SAN FRANCISCO (AP) -- The FBI used millions of dollars, liquor and cigarettes seized in other cases and more than a dozen undercover operatives in an elaborate, seven-year sting operation targeting a San Francisco Chinatown association thought to be a front for a notorious organized crime syndicate.
The agents, posing as honest businessmen and a Mafia figure, spent freely and aggressively offered their targets criminal schemes, leading to the indictment of 29 people -- including state Sen. Leland Yee -- on charges that included money laundering, public corruption and gun trafficking.
The agents' behavior has already become a central issue in the month-old case, with defense lawyers arguing that the FBI entrapped otherwise honest people by luring them into criminal schemes hatched by the government.
It's an argument numerous suspected terrorists, politicians and others have made when caught in a government sting.
But legal experts say the entrapment defense rarely works. Sting targets have to prove much more than simply the government made them do it. They have to show they weren't predisposed to committing the criminal acts proposed by undercover agents.
Several high-profile terrorism suspects in recent months have argued they were set up by undercover agents who played central roles in helping them plan U.S. attacks that they otherwise would never have intended to carry out.
In January 2013, jurors in Portland, Ore., rejected Mohamed Mohamud's claims that the FBI was at fault for him trying to set off a bomb at Pioneer Courthouse Square during a 2010 Christmas tree lighting ceremony attended by thousands of people. The bomb, supplied by the agents, was a fake.
In December, a federal appeals court rejected Mohanad Shareef Hammadi's claims that he was entrapped when he unwittingly worked with an government informant to ship thousands of dollars in cash, machine guns, rifles, grenades and shoulder-fired missiles from Kentucky to al-Qaida in Iraq from 2010 through 2011. No money or weapons ever left the United States.
"Entrapment is often raised but seldom successful," said Notre Dame University law school professor Jimmy Gurule, a former federal prosecutor and high-ranking U.S. Department of Justice official under President George H.W. Bush.
Undercover government agents are given wide latitude in setting up their targets, and U.S. Supreme Court rulings and Department of Justice guidelines make it clear they view sting operations as necessary and desirable to fight serious crime.
Entrapment claims work in court only in "extreme cases of outrageous government conduct," Gurule said.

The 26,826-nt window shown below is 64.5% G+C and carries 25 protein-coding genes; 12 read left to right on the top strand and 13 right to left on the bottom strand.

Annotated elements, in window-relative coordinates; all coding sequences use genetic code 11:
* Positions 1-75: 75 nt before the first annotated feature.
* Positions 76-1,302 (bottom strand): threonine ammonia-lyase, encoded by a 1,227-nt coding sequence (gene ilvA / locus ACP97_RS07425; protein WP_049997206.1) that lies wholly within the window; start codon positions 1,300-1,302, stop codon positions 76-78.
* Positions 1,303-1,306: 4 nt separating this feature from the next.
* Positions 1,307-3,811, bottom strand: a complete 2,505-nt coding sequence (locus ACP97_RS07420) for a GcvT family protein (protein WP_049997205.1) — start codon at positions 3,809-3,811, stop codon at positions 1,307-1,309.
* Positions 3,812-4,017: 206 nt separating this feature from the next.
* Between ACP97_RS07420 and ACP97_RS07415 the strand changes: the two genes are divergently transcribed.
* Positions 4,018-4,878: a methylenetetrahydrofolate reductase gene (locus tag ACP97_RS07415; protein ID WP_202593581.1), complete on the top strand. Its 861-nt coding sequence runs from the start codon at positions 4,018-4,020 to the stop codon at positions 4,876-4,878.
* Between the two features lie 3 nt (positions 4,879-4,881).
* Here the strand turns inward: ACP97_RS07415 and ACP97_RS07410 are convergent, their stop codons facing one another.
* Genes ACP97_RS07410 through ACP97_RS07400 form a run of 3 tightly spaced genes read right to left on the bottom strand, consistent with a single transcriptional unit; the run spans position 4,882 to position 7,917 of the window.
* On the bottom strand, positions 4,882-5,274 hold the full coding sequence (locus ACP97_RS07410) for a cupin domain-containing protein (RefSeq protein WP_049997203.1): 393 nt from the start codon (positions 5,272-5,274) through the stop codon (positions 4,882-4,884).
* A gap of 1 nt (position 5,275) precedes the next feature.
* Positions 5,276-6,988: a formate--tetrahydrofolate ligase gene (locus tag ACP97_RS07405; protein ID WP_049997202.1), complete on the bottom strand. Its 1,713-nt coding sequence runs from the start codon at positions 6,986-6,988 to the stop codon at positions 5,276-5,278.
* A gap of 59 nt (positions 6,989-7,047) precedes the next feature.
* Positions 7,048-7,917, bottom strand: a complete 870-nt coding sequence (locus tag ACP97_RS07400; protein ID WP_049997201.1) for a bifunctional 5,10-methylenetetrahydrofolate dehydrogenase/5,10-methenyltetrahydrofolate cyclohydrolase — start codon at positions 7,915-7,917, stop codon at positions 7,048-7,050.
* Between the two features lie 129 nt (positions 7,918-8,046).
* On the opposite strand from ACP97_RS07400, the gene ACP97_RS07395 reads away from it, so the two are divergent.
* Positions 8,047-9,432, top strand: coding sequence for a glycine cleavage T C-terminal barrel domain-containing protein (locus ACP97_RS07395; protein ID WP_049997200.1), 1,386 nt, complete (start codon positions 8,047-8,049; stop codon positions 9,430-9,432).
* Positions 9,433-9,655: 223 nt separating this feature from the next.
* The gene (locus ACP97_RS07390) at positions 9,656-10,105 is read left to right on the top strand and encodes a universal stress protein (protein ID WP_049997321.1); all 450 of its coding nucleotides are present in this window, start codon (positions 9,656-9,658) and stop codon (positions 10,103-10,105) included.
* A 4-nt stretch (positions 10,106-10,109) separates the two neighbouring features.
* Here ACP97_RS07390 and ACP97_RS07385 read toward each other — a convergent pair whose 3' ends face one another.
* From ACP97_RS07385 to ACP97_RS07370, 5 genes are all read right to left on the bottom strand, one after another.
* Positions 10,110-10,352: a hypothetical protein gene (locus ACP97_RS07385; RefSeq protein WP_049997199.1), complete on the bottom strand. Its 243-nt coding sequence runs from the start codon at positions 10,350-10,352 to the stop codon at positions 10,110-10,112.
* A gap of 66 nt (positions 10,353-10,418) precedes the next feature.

In the San Francisco case, Gurule said federal prosecutors have to prove only that Yee and other targets of government stings were "predisposed to commit the crime."
When the FBI targets politicians, Gurule said the investigators usually need valid reasons to approach them with bribe offers, such as evidence or reports of previous solicitations. Agents, he said, look for a pattern of behavior.
"The FBI is not going to approach every politician with a bag full of money," Gurule said.
Yee was arrested March 26, the same day FBI agents arrested Charlotte, N.C., Mayor Patrick Cannon, who is also accused of taking bribes from undercover agents posing as business people seeking political favors or influence.
The mayor accepted cash from agents posing as real estate developers in exchange for access to city officials responsible for planning, zoning and permitting, the complaint said.
On the last occasion, a private meeting in the mayor's office on Feb. 21, the developer gave Cannon a briefcase containing $20,000. Cannon's attorney James Ferguson II said no decisions have been made regarding a defense.
"We are still gathering factual information and researching the law as we prepare Mr. Cannon's case," Ferguson said.
Senator Yee has pleaded not guilty and his attorney, Jim Lassart, declined to comment on his defense. Yee's previous attorney, Paul DeMeester, said last month that "entrapment is always a defense you can consider, but we have to look at all the evidence."
Yee is accused of accepting thousands of dollars in campaign contributions in exchange for political help sought by FBI agents posing as business owners in need of influence in Sacramento.
J. Tony Serra, a long-time defense attorney, is representing Raymond 'Shrimp Boy" Chow, the head of a Chinatown tong, which the FBI says became a front for organized crime.
Serra said much of the government's case against Chow, Yee and the others is being driven by FBI operatives who were loaded with millions of dollars, were "wining and dining" their targets with $250 shots of liquor at high-end restaurants and were making persistent offers to break the law.
Serra said the $58,000 Chow received from undercover agents were legal gratuities, not kickbacks for illegal activity. Chow has pleaded not guilty.
"The undercover agents sought to induce him, sought to involve him, sought to catch him in some overt act that represented criminal activity," Serra said.
Garrick Lew, who represents another defendant in the San Francisco case, complained in court that FBI agents significantly overpaid thousands of dollars each for guns worth a few hundred dollars apiece allegedly sold by his client, Rinn Rouen, who has pleaded not guilty to gun trafficking and murder for hire charges.
"The FBI was throwing money at people," said Lew.
FBI spokesman Peter Lee declined to comment.